The governor of Puerto Rico called for the cancellation of a controversial $300 million contract the island's utility signed with a small Montana-based company tasked with a central role in repairing the territory's hurricane-ravaged electric power grid.
Rossello said that at least $8 million has been paid to Whitefish so far, but "there can not be any kind of distraction that alters the commitment to restore electrical power as soon as possible in Puerto Rico".
"As soon as this whole issue was interpreted by the tabloids that PREPA has given away $300 million to a company with little experience.if you read that, and you have no light and no water that perception changes abruptly to the extent that the last four days they´ve been throwing stones and bottles" at workers, Ramos said.
In a statement Friday, Zinke labeled as "completely baseless" any "attempts by the dishonest media or political operatives to tie me to awarding or influencing any contract" involving Whitefish Energy Holdings.
The inspector general plans to look into whether the appropriate process was followed by state-owned Puerto Rico Electric Power Authority, or PREPA, when it awarded the contract.
"Neither myself nor anyone in my office has advocated for this company in any way", he said, though he did note the company had contacted him "after the initial contract was awarded". The government already paid Whitefish $8 million and does not expect the U.S. Federal Emergency Management Agency to reimburse that sum, the sources said.
Prepa and the Puerto Rican government are saddled with massive debts.
"They're doing an excellent job", he said.
On Friday, White House Press Secretary Sarah Huckabee Sanders said President Trump asked Zinke about the contract and the cabinet secretary said he was not involved.More news: Rodgers shares new injury details during 'Conan' appearance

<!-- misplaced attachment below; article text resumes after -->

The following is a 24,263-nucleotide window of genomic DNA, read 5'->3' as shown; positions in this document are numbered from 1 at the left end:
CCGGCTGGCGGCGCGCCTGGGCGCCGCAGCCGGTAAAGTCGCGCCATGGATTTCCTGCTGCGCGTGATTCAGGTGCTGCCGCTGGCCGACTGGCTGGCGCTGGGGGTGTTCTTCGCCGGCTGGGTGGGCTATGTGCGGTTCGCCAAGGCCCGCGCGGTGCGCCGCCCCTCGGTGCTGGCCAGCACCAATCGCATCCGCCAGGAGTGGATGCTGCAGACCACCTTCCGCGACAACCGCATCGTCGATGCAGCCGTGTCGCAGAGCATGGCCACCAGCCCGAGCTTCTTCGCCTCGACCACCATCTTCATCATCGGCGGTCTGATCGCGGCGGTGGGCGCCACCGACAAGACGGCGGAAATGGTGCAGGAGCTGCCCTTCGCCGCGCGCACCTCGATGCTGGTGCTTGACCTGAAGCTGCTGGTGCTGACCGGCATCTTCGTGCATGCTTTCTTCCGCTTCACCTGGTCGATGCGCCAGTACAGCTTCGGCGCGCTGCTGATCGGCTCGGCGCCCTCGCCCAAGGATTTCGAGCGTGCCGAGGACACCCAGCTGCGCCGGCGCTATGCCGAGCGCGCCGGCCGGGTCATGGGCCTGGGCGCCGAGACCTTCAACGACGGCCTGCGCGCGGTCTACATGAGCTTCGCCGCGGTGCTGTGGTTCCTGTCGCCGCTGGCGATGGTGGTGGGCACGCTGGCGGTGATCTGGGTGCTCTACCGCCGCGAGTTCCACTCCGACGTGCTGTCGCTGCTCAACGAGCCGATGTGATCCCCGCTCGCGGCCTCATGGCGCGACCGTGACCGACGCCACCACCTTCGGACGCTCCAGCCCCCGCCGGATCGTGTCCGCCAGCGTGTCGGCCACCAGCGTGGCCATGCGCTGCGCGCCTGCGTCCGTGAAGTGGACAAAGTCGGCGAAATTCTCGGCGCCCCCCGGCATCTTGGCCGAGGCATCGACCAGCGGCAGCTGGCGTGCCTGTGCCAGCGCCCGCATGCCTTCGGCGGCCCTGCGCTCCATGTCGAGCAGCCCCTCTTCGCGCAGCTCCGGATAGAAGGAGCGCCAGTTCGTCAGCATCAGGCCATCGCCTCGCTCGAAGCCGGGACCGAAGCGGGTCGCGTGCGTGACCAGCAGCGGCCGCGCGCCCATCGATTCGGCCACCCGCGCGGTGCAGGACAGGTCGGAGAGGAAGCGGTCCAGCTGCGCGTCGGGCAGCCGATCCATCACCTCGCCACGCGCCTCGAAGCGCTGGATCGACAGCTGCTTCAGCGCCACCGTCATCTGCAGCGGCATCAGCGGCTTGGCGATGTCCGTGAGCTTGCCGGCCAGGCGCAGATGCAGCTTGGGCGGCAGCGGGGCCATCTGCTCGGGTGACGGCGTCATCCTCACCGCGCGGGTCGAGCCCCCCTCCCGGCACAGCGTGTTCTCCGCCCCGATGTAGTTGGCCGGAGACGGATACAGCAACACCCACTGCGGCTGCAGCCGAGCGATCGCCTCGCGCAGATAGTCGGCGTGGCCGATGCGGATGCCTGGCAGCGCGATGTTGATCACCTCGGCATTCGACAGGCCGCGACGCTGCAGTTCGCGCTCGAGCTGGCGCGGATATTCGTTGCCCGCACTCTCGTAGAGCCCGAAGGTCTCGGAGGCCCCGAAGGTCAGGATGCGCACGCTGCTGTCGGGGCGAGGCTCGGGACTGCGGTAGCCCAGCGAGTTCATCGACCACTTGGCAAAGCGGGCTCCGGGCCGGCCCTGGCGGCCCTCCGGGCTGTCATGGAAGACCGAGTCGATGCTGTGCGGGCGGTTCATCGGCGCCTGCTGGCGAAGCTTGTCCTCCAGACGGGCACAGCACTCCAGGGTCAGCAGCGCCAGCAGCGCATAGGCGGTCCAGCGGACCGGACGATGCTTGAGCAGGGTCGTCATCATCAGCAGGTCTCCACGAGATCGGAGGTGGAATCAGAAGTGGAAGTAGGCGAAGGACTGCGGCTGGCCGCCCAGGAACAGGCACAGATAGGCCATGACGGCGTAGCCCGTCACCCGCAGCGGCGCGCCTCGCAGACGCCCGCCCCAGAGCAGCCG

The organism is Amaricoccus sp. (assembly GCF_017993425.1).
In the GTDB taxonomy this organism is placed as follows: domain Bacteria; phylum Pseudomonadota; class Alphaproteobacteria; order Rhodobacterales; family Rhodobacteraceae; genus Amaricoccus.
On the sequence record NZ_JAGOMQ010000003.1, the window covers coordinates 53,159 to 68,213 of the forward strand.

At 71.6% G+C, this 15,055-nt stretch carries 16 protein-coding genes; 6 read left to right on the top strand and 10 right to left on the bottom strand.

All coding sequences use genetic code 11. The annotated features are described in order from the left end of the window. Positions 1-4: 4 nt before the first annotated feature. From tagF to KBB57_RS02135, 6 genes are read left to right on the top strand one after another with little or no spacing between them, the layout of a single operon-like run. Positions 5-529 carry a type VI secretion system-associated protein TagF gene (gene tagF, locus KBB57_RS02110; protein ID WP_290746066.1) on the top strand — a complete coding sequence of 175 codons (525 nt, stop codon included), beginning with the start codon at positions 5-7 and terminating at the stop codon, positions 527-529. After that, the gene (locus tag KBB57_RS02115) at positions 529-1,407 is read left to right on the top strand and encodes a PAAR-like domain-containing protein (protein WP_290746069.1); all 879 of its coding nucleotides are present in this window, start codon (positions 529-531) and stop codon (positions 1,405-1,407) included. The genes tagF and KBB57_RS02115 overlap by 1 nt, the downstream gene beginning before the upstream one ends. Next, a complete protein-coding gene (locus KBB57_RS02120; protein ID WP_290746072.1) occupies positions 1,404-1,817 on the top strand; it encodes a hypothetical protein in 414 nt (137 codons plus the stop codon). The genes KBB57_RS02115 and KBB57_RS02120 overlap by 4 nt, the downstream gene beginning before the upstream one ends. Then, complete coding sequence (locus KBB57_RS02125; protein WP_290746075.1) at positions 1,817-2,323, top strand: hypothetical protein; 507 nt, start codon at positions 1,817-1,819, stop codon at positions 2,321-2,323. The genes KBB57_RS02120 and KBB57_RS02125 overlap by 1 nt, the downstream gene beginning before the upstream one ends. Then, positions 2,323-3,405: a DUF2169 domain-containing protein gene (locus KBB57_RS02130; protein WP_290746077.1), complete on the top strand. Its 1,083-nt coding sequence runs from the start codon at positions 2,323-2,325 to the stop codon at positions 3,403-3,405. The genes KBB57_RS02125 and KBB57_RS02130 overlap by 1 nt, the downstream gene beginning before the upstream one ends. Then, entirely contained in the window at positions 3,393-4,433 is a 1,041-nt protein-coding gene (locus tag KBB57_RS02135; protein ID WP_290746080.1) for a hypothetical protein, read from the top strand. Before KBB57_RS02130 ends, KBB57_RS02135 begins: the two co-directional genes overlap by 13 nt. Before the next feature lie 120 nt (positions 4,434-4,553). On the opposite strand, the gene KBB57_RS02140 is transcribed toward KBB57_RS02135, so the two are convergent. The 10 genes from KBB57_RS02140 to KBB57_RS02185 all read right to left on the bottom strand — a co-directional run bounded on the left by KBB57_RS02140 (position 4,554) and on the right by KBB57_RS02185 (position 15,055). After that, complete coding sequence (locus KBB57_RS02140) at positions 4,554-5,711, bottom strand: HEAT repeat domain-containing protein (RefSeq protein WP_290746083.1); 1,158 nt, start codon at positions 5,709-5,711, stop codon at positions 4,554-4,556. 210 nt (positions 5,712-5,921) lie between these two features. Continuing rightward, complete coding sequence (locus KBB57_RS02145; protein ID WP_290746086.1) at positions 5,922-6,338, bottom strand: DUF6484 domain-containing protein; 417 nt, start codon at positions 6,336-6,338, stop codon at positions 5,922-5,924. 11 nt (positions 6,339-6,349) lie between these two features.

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FEMA said it has not approved any reimbursement requests from the power company for money to cover repairs to the island's electrical system.
"This is a contract that was determined by local authorities", she said, asserting that the federal government "has nothing to do" with the contract.
Members of Congress have called for an investigation into the contract.
The company did not immediately return BBC News' request for comment on the governor's statement.
Though Zinke and Techmanski acknowledge knowing one another, the Interior Department and Techmanski both told the Washington Post the secretary played no role in Whitefish securing the contract.
Some 75% of Puerto Ricans have no power five weeks after Hurricane Maria.
The White House and the Federal Emergency Management Agency (Fema) distanced themselves from the deal last week.
This week, Rep. Rob Bishop, the Utah Republican who heads the House Natural Resources Committee, sent the power company director a letter demanding documents, including those related to the contract with Whitefish and others that show what authority the agency has to deviate from normal contracting processes.
Previously Congressional Democrats began asking the inspector general at the Department of Homeland Security to investigate the contract.